Discussion Starters with Video Clips - Movie Segments for Warm Ups and Follow Ups is a blog that contains a series of movie segments to be used to brainstorm, warm up, follow up, and activate schemata, preparing the students for the topic that will be discussed in class. Here you will find the segments, the lesson plans, and varied topics to foster conversation. You may use the activities for a full two-hour class or they can be used separately to brainstorm or wrap up the topic, focusing on conversation, vocabulary and listening comprehension.

Justice System - Our Courts - In Supreme Decision the student plays a clerk to a supreme court justice and help decide a student's rights in school.

Justice System - Our Courts -In Argument Wars, you debate historical Supreme Court cases by advancing arguments and backing them up with supports.

Justice System - Our Courts - In Do I Have A Right? the student runs a law office and must match clients with the appropriate lawyer for the case.

Primary Sources/Timelines - American Memory Timeline -This resource was developed to help teachers and students use the vast online collections of the Library of Congress. The links to the right will lead you to sets of selected primary sources on a variety of topics in United States History. The sets are arranged by chronological period.  The primary source excerpts were chosen because they deal with important and interesting topics in U.S. history. Each excerpt is linked to the complete primary source in American Memory from which is has been drawn. The excerpts are thus also intended to help students and teachers delve more deeply into the primary sources provided online by the Library of Congress.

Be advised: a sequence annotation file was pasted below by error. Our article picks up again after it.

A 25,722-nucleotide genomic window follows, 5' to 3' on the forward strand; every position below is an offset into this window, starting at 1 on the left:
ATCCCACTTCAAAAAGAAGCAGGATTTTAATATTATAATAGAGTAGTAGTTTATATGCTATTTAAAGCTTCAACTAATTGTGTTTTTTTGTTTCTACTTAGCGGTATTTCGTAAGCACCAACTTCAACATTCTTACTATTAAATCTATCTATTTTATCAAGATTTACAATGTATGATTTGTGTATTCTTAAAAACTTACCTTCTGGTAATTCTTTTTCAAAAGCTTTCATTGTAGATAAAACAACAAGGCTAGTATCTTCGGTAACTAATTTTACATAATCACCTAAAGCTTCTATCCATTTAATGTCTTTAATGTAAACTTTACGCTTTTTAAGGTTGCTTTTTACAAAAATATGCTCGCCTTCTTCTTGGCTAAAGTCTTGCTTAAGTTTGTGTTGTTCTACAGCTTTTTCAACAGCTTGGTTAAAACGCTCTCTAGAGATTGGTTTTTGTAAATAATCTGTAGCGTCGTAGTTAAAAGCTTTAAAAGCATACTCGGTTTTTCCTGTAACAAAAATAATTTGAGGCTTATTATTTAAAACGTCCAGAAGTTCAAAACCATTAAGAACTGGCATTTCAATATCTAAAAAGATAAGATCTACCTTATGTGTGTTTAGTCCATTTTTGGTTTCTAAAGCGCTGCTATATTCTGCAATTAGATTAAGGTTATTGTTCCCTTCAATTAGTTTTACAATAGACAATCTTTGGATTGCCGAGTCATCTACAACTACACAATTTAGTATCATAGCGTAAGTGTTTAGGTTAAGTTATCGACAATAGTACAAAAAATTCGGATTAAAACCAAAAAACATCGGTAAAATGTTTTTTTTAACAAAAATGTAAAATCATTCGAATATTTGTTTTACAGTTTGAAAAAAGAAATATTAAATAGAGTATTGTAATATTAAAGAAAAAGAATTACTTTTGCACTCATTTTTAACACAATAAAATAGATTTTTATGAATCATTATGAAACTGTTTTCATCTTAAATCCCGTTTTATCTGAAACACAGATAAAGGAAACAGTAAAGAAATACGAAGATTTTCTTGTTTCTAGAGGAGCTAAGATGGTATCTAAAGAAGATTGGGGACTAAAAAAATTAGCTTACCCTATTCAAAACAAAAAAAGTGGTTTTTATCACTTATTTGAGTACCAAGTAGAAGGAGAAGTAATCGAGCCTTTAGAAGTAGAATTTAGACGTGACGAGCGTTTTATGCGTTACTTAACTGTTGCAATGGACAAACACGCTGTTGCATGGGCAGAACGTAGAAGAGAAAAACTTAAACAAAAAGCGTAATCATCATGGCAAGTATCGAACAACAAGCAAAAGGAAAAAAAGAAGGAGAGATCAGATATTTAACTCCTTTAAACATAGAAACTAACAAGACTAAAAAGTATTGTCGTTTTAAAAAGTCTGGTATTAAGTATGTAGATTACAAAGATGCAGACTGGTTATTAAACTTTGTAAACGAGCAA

Primary Sources - Library of Congress - Ready-to-use materials that bring the Library’s primary sources into the classroom.

Resources/Presentations - HippoCampus is a project of the Monterey Institute for Technology and Education (MITE). The goal of HippoCampus is to provide high-quality, multimedia content on general education subjects to high school and college students free of charge.

Resources/Virtual Historical Figures -Virsona Educational Service is a collection of historical characters and public figures that have been built out by Virsona professionals and contain information pertaining to said characters personal life, achievements, quotes, and expressions.  All content in Virsona Educational Service is safe for classroom use.  Students can actually chat with virtual historical persons like Abraham Lincoln, George Washington, Jane Austin, etc.

Videos - Next Vista for Learning - An online library of free videos for learners everywhere - our goal is to gather a set of resources to help you learn just about anything, meet people who make a difference in their communities, and even discover new parts of the world. Next Vista for Learning wants to post your educational videos online, too. Everyone has an insight to share and yours may be just what some student or teacher somewhere needs!

Videos - History for Music Lovers on YouTube is a resource created to explain historical events through music.  They took popular music and made a music video changing the lyrics to describe particular historical events.  This is a great way to open a lesson and capture student attention.